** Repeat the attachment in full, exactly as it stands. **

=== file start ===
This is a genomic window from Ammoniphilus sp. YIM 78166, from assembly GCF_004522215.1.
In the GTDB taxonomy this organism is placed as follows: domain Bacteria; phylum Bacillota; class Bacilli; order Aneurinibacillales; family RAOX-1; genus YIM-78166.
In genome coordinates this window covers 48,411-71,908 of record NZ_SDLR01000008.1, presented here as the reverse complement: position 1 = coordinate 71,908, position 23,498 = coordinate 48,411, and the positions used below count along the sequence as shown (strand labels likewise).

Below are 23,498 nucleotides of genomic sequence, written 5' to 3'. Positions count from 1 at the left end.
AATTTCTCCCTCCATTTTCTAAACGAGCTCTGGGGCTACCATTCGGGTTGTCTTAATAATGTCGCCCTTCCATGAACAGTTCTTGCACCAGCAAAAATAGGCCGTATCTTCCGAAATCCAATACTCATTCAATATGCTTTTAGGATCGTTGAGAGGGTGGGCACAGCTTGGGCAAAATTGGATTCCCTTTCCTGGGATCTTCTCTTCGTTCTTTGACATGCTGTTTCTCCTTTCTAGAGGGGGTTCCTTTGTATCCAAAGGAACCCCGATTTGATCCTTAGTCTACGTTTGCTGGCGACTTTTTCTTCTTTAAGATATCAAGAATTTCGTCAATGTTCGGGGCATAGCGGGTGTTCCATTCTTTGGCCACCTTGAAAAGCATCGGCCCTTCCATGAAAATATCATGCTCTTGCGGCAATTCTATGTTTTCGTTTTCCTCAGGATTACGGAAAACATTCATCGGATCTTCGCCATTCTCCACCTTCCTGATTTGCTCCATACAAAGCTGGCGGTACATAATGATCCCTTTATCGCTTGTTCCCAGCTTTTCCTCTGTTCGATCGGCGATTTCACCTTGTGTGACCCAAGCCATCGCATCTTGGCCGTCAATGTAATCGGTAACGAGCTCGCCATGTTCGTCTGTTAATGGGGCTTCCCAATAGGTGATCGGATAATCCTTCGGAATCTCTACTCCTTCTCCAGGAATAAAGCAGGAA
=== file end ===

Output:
This is a genomic window from Ammoniphilus sp. YIM 78166, from assembly GCF_004522215.1.
In the GTDB taxonomy this organism is placed as follows: domain Bacteria; phylum Bacillota; class Bacilli; order Aneurinibacillales; family RAOX-1; genus YIM-78166.
In genome coordinates this window covers 48,411-71,908 of record NZ_SDLR01000008.1, presented here as the reverse complement: position 1 = coordinate 71,908, position 23,498 = coordinate 48,411, and the positions used below count along the sequence as shown (strand labels likewise).

Below are 23,498 nucleotides of genomic sequence, written 5' to 3'. Positions count from 1 at the left end.
AATTTCTCCCTCCATTTTCTAAACGAGCTCTGGGGCTACCATTCGGGTTGTCTTAATAATGTCGCCCTTCCATGAACAGTTCTTGCACCAGCAAAAATAGGCCGTATCTTCCGAAATCCAATACTCATTCAATATGCTTTTAGGATCGTTGAGAGGGTGGGCACAGCTTGGGCAAAATTGGATTCCCTTTCCTGGGATCTTCTCTTCGTTCTTTGACATGCTGTTTCTCCTTTCTAGAGGGGGTTCCTTTGTATCCAAAGGAACCCCGATTTGATCCTTAGTCTACGTTTGCTGGCGACTTTTTCTTCTTTAAGATATCAAGAATTTCGTCAATGTTCGGGGCATAGCGGGTGTTCCATTCTTTGGCCACCTTGAAAAGCATCGGCCCTTCCATGAAAATATCATGCTCTTGCGGCAATTCTATGTTTTCGTTTTCCTCAGGATTACGGAAAACATTCATCGGATCTTCGCCATTCTCCACCTTCCTGATTTGCTCCATACAAAGCTGGCGGTACATAATGATCCCTTTATCGCTTGTTCCCAGCTTTTCCTCTGTTCGATCGGCGATTTCACCTTGTGTGACCCAAGCCATCGCATCTTGGCCGTCAATGTAATCGGTAACGAGCTCGCCATGTTCGTCTGTTAATGGGGCTTCCCAATAGGTGATCGGATAATCCTTCGGAATCTCTACTCCTTCTCCAGGAATAAAGCAGGAA